The Pianist (2002, Roman Polanski) Review
Starring: Adrien Brody, Thomas Kretschmann, Frank Finlay
The Pianist follows a detailed account of the true story of a Polish Jew pianist, Wladyslaw Szpilman, during World War II, and his story of survival both in the clutches of Hitler’s reign and Nazism. Here he undergoes a terrible tragedy which, in turn, leads to personal redemption.
As directed by Roman Polanski, the movie really did bring back the horrors of the Holocaust and never shies away from the brutal and horrific homicides that take place during the Nazi occupation. What separates this film from other WWII stories is that it’s not a tale about someone who causes an uprising or a rebellion to help save the Jewish body, it just simply tries to capture what most people during that time were trying to do: survive. There isn’t any hero nor strong-willed force trying to save the day, Szpilman is just, in fact, a pianist, a miraculous survivor of the Holocaust and a witness to the barbaric events of the time.
What enhanced Szpilman’s character is the exceptional performance by Adrien Brody. He is a humane protagonist but also a realistic one. He never exhibits as one being too kind or perfect. His empathic and intelligence levels are of equal measures, without one trying to overthrow the other. In addition, he captured the feeling of hopelessness, loneliness and grief excellently while also maintaining a passion for music and Chopin. What Brody delivers here is a very passionate performance with vulnerability that was really deserving for his Academy Award win.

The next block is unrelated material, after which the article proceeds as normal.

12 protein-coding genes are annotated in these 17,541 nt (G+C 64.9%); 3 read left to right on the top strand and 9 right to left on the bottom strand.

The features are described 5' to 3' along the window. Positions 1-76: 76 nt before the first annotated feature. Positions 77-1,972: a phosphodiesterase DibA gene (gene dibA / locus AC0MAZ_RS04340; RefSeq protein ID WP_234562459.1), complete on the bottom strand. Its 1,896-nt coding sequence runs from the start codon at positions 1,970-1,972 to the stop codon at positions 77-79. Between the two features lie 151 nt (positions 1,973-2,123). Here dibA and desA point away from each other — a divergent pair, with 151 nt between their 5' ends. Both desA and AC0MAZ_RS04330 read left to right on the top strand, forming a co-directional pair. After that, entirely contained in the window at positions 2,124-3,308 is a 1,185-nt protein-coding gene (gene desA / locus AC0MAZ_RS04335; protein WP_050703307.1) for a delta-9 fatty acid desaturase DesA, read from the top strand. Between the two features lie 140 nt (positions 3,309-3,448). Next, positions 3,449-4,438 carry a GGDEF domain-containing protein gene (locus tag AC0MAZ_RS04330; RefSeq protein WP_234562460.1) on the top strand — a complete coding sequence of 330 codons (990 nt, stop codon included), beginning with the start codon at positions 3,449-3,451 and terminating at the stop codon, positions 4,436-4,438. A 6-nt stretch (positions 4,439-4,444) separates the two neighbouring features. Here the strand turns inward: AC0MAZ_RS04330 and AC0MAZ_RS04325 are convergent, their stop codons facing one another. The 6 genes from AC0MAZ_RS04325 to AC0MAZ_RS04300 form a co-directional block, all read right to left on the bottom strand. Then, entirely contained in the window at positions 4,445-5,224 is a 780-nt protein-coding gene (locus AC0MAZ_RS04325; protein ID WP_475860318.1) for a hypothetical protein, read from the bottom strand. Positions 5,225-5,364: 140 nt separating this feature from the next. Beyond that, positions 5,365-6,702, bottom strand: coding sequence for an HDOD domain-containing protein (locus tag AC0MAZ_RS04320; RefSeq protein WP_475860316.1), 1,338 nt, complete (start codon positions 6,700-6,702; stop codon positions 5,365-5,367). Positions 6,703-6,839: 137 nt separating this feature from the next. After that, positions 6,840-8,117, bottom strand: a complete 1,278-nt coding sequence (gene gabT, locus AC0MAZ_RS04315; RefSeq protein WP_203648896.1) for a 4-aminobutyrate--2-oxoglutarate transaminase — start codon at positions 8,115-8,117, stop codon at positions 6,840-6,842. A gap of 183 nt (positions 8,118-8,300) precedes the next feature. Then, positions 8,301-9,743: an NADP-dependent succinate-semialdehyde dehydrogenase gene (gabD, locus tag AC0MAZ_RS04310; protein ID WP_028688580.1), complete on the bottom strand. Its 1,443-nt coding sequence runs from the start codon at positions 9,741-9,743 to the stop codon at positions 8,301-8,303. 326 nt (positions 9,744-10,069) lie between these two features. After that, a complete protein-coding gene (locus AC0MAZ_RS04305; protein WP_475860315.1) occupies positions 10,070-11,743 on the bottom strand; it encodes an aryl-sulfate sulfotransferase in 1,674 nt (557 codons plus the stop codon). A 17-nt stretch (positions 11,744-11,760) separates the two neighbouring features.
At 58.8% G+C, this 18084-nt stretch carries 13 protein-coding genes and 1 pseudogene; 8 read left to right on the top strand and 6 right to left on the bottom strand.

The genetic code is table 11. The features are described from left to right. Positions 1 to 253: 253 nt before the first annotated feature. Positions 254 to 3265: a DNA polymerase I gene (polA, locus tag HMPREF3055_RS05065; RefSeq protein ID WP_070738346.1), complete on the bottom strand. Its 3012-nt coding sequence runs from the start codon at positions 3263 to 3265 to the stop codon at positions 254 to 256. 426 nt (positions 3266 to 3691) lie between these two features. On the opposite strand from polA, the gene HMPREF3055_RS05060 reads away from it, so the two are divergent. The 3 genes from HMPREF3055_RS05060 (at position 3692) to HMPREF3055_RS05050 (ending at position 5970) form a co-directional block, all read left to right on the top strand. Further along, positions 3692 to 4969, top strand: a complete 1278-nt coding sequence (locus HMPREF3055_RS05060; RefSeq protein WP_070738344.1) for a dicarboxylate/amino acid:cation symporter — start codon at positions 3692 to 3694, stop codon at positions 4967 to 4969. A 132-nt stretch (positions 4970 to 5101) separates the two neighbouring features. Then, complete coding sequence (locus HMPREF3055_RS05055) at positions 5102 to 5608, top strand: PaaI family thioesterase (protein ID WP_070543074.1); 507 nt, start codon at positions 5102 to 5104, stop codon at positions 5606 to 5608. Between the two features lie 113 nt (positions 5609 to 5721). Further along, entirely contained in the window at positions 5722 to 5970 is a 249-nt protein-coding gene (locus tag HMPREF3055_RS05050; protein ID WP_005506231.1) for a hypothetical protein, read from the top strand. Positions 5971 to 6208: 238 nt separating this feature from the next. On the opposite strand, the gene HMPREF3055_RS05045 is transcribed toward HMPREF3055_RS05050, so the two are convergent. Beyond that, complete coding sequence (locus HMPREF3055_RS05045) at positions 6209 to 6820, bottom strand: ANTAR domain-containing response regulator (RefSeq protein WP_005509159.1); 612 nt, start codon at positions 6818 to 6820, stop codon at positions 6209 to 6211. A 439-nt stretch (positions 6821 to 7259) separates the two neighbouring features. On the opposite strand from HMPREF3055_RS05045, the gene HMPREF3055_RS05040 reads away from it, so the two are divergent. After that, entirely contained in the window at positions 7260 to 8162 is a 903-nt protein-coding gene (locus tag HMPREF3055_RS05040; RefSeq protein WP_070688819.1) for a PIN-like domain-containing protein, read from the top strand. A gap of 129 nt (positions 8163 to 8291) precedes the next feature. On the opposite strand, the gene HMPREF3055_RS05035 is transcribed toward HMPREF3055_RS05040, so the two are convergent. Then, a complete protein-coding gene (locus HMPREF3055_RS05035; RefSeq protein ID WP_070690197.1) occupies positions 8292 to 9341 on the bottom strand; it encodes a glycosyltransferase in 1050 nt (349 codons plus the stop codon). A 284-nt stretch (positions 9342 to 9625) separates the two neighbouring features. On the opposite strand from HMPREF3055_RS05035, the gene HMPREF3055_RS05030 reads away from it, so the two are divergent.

The problem with this film is that it spends the bulk of its first act and second act introducing the viewer to characters that wouldn’t be needed for the third act. I do understand that this is the story of Szpilman only and what he went through, but the film seemed to take its time introducing his family and his friends who just suddenly disappeared during the last hour. It would’ve been better if these characters were used as an emotional aspect that Spzilman would have to face by the climax, but the film just leaves them in dead air, making the emotional payoff of this film less impactful. That made me exasperated since the running time did not compliment what the movie could’ve shown to its audience.
The two and a half hour running time really did turn me off for what it only presented emotionally and significantly, but The Pianist is still worth a watch, mainly for a realistic account of the Holocaust and for Brody’s performance. Great music, sober direction, the film is brutally realistic and eye-opening with having just the right amount of fervency for its ideas.
Watched April 2017